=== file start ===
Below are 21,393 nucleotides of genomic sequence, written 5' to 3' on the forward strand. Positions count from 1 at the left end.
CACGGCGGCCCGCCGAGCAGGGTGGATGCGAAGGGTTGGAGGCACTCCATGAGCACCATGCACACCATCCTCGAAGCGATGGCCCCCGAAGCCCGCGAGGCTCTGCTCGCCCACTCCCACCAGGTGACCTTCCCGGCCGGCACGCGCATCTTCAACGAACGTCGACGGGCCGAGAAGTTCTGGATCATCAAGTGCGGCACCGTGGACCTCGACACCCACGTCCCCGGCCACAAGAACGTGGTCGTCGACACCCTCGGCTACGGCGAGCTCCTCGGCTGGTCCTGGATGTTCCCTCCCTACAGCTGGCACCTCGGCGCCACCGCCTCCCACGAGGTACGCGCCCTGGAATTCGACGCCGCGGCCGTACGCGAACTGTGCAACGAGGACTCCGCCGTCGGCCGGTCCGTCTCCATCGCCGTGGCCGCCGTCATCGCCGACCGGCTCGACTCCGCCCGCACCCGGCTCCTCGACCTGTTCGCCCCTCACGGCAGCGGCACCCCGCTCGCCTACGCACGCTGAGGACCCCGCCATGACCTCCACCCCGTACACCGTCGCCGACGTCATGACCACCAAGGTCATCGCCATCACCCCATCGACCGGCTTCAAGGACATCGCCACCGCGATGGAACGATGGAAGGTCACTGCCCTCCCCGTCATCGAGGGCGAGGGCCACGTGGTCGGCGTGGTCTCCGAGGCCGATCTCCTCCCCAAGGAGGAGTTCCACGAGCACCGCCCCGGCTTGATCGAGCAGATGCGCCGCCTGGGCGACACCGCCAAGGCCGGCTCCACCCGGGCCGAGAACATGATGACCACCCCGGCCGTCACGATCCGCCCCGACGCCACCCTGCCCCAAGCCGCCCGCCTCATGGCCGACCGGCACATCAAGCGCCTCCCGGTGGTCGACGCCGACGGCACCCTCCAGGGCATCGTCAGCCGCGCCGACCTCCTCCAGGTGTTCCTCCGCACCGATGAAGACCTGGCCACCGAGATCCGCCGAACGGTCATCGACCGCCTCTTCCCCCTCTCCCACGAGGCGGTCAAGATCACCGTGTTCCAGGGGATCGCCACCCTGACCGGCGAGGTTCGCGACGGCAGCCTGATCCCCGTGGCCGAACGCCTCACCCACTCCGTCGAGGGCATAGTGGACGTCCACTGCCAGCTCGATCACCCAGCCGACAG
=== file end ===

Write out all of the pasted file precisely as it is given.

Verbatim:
Below are 21,393 nucleotides of genomic sequence, written 5' to 3' on the forward strand. Positions count from 1 at the left end.
CACGGCGGCCCGCCGAGCAGGGTGGATGCGAAGGGTTGGAGGCACTCCATGAGCACCATGCACACCATCCTCGAAGCGATGGCCCCCGAAGCCCGCGAGGCTCTGCTCGCCCACTCCCACCAGGTGACCTTCCCGGCCGGCACGCGCATCTTCAACGAACGTCGACGGGCCGAGAAGTTCTGGATCATCAAGTGCGGCACCGTGGACCTCGACACCCACGTCCCCGGCCACAAGAACGTGGTCGTCGACACCCTCGGCTACGGCGAGCTCCTCGGCTGGTCCTGGATGTTCCCTCCCTACAGCTGGCACCTCGGCGCCACCGCCTCCCACGAGGTACGCGCCCTGGAATTCGACGCCGCGGCCGTACGCGAACTGTGCAACGAGGACTCCGCCGTCGGCCGGTCCGTCTCCATCGCCGTGGCCGCCGTCATCGCCGACCGGCTCGACTCCGCCCGCACCCGGCTCCTCGACCTGTTCGCCCCTCACGGCAGCGGCACCCCGCTCGCCTACGCACGCTGAGGACCCCGCCATGACCTCCACCCCGTACACCGTCGCCGACGTCATGACCACCAAGGTCATCGCCATCACCCCATCGACCGGCTTCAAGGACATCGCCACCGCGATGGAACGATGGAAGGTCACTGCCCTCCCCGTCATCGAGGGCGAGGGCCACGTGGTCGGCGTGGTCTCCGAGGCCGATCTCCTCCCCAAGGAGGAGTTCCACGAGCACCGCCCCGGCTTGATCGAGCAGATGCGCCGCCTGGGCGACACCGCCAAGGCCGGCTCCACCCGGGCCGAGAACATGATGACCACCCCGGCCGTCACGATCCGCCCCGACGCCACCCTGCCCCAAGCCGCCCGCCTCATGGCCGACCGGCACATCAAGCGCCTCCCGGTGGTCGACGCCGACGGCACCCTCCAGGGCATCGTCAGCCGCGCCGACCTCCTCCAGGTGTTCCTCCGCACCGATGAAGACCTGGCCACCGAGATCCGCCGAACGGTCATCGACCGCCTCTTCCCCCTCTCCCACGAGGCGGTCAAGATCACCGTGTTCCAGGGGATCGCCACCCTGACCGGCGAGGTTCGCGACGGCAGCCTGATCCCCGTGGCCGAACGCCTCACCCACTCCGTCGAGGGCATAGTGGACGTCCACTGCCAGCTCGATCACCCAGCCGACAG